Axanar Defense Summary Judgment Motion

Janet Gershen-Siegel

Jespah (Janet Gershen-Siegel) has been a fan of Star Trek since probably the first set of reruns of The Original Series. She has an eclectic background, including an undergraduate degree in Philosophy, a JD (she practiced insurance defense law for a few years in New York and is a lot happier since she retired from that in 1990), and a MS in Interactive Media, which is a real-live social media degree.

Along the way, she has about a decade and a half of data analysis work under her belt and currently works as a blog coordinator for a high-end wedding blog and also as a blogger for hire (topics include diverse subjects like ad retargeting but also the nursing job market), and has a shingle out to work on social media presence, with a focus on independent authors as she is also a published science fiction author. Plus, she has been a community manager for a large Q & A website since 2002, which is before that existed as a job title.

She was raised on Long Island so, when she is riled up, the accent gallops back out and she can sound like Fran Drescher with a law degree. She lives in Boston with her husband of over 20 years and more computers than they need.

She can always be bribed with pie.

Axanar Defense Summary Judgment Motion

So I have the Defense Summary Judgment motion and it is enormous. And much like the plaintiffs’ motion, I can’t go through it all, page by page and line by line because you and I would be here for the next year, just looking at documents. Therefore, I will summarize where I can and will upload as I can. And then you can download as you please. However, we can’t host every single document. So if you want something not here, or if you have any questions, please go to the Contact page and send us a note. And I will do my best to answer you and/or find a way to get you the bigger documents. However, any documents under seal are impossible for me to get unless either of the parties successfully moves to change that.

Exhibit 4

Defense Summary Judgment Motion, Oki Declaration, Exhibit 4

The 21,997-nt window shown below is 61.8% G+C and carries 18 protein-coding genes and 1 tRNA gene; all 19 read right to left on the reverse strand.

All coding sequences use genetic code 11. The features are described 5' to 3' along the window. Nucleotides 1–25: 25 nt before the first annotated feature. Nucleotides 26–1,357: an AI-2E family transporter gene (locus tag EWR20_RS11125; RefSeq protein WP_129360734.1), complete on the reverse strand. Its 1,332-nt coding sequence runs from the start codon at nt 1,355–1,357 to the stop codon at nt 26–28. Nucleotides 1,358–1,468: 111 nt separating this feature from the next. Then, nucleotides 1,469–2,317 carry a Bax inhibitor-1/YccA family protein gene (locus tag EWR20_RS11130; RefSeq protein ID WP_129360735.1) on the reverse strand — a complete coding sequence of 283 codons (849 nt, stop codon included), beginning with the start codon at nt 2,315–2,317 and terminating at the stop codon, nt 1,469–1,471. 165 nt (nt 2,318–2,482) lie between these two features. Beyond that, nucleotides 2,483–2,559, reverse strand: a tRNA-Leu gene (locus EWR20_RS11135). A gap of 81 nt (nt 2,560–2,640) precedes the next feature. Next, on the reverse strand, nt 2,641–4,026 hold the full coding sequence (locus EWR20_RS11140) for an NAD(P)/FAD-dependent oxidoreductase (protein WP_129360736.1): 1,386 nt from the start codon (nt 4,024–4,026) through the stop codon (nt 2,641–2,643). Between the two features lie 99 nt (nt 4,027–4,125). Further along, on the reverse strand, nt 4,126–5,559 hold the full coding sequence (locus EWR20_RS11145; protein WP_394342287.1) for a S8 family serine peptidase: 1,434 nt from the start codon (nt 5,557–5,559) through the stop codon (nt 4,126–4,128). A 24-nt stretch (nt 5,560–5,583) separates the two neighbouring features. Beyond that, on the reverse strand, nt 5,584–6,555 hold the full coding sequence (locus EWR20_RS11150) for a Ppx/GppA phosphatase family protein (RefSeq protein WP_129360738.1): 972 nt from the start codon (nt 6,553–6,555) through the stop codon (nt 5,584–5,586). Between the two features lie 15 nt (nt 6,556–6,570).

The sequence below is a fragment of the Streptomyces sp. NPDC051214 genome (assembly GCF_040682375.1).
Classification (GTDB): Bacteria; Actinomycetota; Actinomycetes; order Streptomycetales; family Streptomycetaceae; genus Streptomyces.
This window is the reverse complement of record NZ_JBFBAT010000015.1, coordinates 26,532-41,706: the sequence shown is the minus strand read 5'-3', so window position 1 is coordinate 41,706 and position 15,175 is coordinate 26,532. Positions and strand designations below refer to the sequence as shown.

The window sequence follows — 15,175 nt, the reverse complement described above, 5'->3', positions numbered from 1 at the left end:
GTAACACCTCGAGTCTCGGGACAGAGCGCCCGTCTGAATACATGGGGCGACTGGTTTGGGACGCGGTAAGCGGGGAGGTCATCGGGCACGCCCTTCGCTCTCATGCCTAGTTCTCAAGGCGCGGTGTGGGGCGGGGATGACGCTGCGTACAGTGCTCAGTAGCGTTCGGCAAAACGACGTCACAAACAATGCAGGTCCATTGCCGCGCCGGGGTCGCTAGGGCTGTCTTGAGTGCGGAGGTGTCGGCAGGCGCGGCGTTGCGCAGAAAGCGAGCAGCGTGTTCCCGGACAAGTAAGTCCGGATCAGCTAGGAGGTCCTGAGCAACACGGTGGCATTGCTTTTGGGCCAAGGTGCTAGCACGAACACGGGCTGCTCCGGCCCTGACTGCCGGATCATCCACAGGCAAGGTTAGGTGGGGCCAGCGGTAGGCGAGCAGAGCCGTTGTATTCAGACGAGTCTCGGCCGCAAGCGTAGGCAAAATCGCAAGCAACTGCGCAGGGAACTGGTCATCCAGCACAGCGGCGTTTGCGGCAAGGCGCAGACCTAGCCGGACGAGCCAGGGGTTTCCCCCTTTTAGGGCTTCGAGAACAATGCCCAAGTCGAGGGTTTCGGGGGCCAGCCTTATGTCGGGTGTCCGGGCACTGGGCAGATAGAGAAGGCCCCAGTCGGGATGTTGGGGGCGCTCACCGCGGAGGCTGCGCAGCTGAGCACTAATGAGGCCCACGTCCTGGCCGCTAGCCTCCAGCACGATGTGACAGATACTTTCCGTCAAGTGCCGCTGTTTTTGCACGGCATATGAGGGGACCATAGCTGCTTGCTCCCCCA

So this document is an 11-page opinion piece by Henry Jenkins, the Provost’s Professor of Communication, Journalism, Cinematic Arts and Education at Annenberg. In addition, on page 2 he admits he is being paid $100/hour for his services.

On page 8, he says:

Not unlike a landowner
who allows people to cut across his property for five decades, there is something arbitrary and
punitive about choosing one particular trespasser and throwing the book at them.

Except I’m sorry, Professor Jenkins, but that’s not how copyright law works in the United States. An IP holder can pick and choose who to sue, even for what others might think of as stupid or unfair reasons. There are no obligations to sue everyone and his brother who infringes.

Exhibit 5

Defense Summary Judgment Motion, Oki Declaration, Exhibit 5

First of all, we come to exhibit 5, which contains excerpts from witness Robert Meyer Burnett’s deposition testimony. Hence I remind all: depositions are taken under oath and the penalty for perjury attaches if any party can prove a witness has told an untruth. So on page 5, Burnett admits he was paid earlier in 2016 (that was the last time he was paid by the production).

An Incomplete Script?

In addition, on page 6, Burnett testified:

Q At this point, in November of 2015, was the
script close to complete?

A Well, I would say a script is never
complete. As the old adage is, a movie is written
three times. It’s written on the page; it’s written
when you make the film; and then it’s written
again — rewritten in the edit bay.

No, I didn’t think the script was complete.
But we were still months away from shooting, so it
didn’t have to be.

Exhibit 6

Defense Summary Judgment Motion, Oki Declaration, Exhibit 6

Furthermore, we come to exhibit 6, which contains excerpts from witness Bill Hunt’s deposition testimony. 

Just How Complete Is That Draft?

Especially relevant, Mr. Hunt testified (page 5 of the exhibit):

A So, when you’re working on a film, it’s
important to have a locked draft so that you can begin
making — building sets, begin making costumes and props,
that sort of thing. And, as the script wasn’t ready when
I came on board, it wasn’t ready for that process to
continue.

And because I think at that time we were
expecting to shoot in — I think October. I can’t be
positive, but I think there was a deadline — they were
ambitious in terms of when they wanted to shoot. They
needed a locked draft.

So I essentially wrote a first complete draft in
about three weeks of the script.

Janet Gershen-Siegel

Jespah (Janet Gershen-Siegel) has been a fan of Star Trek since probably the first set of reruns of The Original Series. She has an eclectic background, including an undergraduate degree in Philosophy, a JD (she practiced insurance defense law for a few years in New York and is a lot happier since she retired from that in 1990), and a MS in Interactive Media, which is a real-live social media degree. Along the way, she has about a decade and a half of data analysis work under her belt and currently works as a blog coordinator for a high-end wedding blog and also as a blogger for hire (topics include diverse subjects like ad retargeting but also the nursing job market), and has a shingle out to work on social media presence, with a focus on independent authors as she is also a published science fiction author. Plus, she has been a community manager for a large Q & A website since 2002, which is before that existed as a job title. She was raised on Long Island so, when she is riled up, the accent gallops back out and she can sound like Fran Drescher with a law degree. She lives in Boston with her husband of over 20 years and more computers than they need. She can always be bribed with pie.

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